By ALAN FRAM and HEIDI BROWN
Associated Press

___

Fram reported from Washington. AP reporters Denise Lavoie and Sarah Rankin in Richmond, Virginia; Adam Beam in Frankfort, Kentucky; Terry Spencer in Fort Lauderdale, Florida; and Andrew Taylor in Washington also contributed to this report.

Copyright 2018 The Associated Press. All rights reserved. This material may not be published, broadcast, rewritten or redistributed.


--Post by Paul Hess

An Amtrak train carrying members of Congress to a GOP conference at the Greenbrier Resort has collided with a garbage truck.

The accident happened Wednesday morning near Charlottesville, Virginia.

The Republican Representatives and Senators were on their way to a retreat in White Sulphur Springs. 

"An Amtrak train came into contact with a vehicle that was on the tracks at 11:20 a.m. in Crozet, Va," states Kimberly Woods, Amtrak Media Relations." There are no reported injuries to passengers or crew members. Local law enforcement is investigating the incident and crews are inspecting equipment for damage. The train originated in Washington, D.C. Updates will be provided as new information becomes available."

Our NBC affiliate in Charlottesville reports there is at least one fatality and one person in critical condition. Those two injuries were traveling in the truck. There are reports of injuries on the train. Rep. Jason Lewis of Minnesota has been taken to the hospital for a reported concussion. According to University of Virginia Medical Center, three patients have been taken to the hospital and two others are en route.

Buses have been sent to the crash site to take GOP members of Congress to the retreat in Greenbrier County.

"After consultation with leadership in the U.S. House and U.S. Senate, the retreat will proceed with an adjusted program," says Jessica Towhey, spokesperson with the Congressional Institute. "Our thoughts and prayers are with those impacted by today’s incident."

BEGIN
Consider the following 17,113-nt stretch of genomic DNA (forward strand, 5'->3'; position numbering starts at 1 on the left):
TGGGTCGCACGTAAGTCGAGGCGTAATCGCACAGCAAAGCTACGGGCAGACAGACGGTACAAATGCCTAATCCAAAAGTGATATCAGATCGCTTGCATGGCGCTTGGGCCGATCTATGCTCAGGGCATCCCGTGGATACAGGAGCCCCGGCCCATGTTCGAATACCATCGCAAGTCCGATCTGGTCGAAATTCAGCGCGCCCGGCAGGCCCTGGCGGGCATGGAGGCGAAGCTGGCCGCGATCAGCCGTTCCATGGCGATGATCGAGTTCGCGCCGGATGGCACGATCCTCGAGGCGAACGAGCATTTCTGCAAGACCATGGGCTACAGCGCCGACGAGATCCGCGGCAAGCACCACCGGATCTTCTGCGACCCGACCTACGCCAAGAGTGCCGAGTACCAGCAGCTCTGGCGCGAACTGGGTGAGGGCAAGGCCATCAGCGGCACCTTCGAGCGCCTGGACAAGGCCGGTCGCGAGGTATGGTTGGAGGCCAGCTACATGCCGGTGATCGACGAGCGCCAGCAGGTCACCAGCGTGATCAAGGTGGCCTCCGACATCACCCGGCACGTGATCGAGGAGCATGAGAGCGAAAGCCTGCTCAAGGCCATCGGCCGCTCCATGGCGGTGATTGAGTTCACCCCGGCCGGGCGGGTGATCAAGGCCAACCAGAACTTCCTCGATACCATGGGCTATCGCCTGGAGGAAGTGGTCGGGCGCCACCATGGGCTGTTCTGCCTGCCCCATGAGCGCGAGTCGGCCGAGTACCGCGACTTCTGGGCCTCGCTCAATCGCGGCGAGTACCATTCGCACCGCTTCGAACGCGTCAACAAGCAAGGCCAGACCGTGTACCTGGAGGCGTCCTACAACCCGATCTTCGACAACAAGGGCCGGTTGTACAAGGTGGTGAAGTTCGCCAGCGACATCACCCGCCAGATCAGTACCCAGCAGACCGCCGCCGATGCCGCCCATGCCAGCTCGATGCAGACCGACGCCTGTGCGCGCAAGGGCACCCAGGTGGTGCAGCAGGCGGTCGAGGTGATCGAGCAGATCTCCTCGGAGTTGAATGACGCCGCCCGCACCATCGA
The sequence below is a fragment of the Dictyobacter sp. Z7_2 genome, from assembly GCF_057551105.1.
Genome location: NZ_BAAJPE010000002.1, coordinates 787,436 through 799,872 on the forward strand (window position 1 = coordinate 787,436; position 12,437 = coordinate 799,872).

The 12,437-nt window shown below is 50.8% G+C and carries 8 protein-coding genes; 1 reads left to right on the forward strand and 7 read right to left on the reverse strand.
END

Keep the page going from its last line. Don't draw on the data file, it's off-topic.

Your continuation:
The program will include a moment of prayer for those involved in the crash and a security briefing from the Sergeant at Arms and U.S. Capitol Police.

President Donald Trump has been briefed on the situation, according to Dan Scavino, Jr., Director of Social Media at the White House. "On behalf of everyone at the White House, our thoughts and prayers are with everyone involved in today's Virginia train accident," states Scavino.

The National Transportation and Safety Board has sent a "Go-Team" to the accident scene.

U.S. Rep. Evan Jenkins was not on the train headed to the conference. 

U.S. Rep. Alex Mooney was on the train.

"There were some people standing, they have received some minor injuries," says Rep. Bradley Byne  (R-AL). "I personally was sitting, and just felt a very strong jolt, which shocked everybody, and then the train came to a pretty quick stop, and then we realized  that we had hit something. And then pretty quickly some people in the back of the train were able to tell us that it was a garbage truck. And then we learned, from one of the doctors, a member of Congress who went out there to help, that we have a least one  fatality, and another person very seriously injured."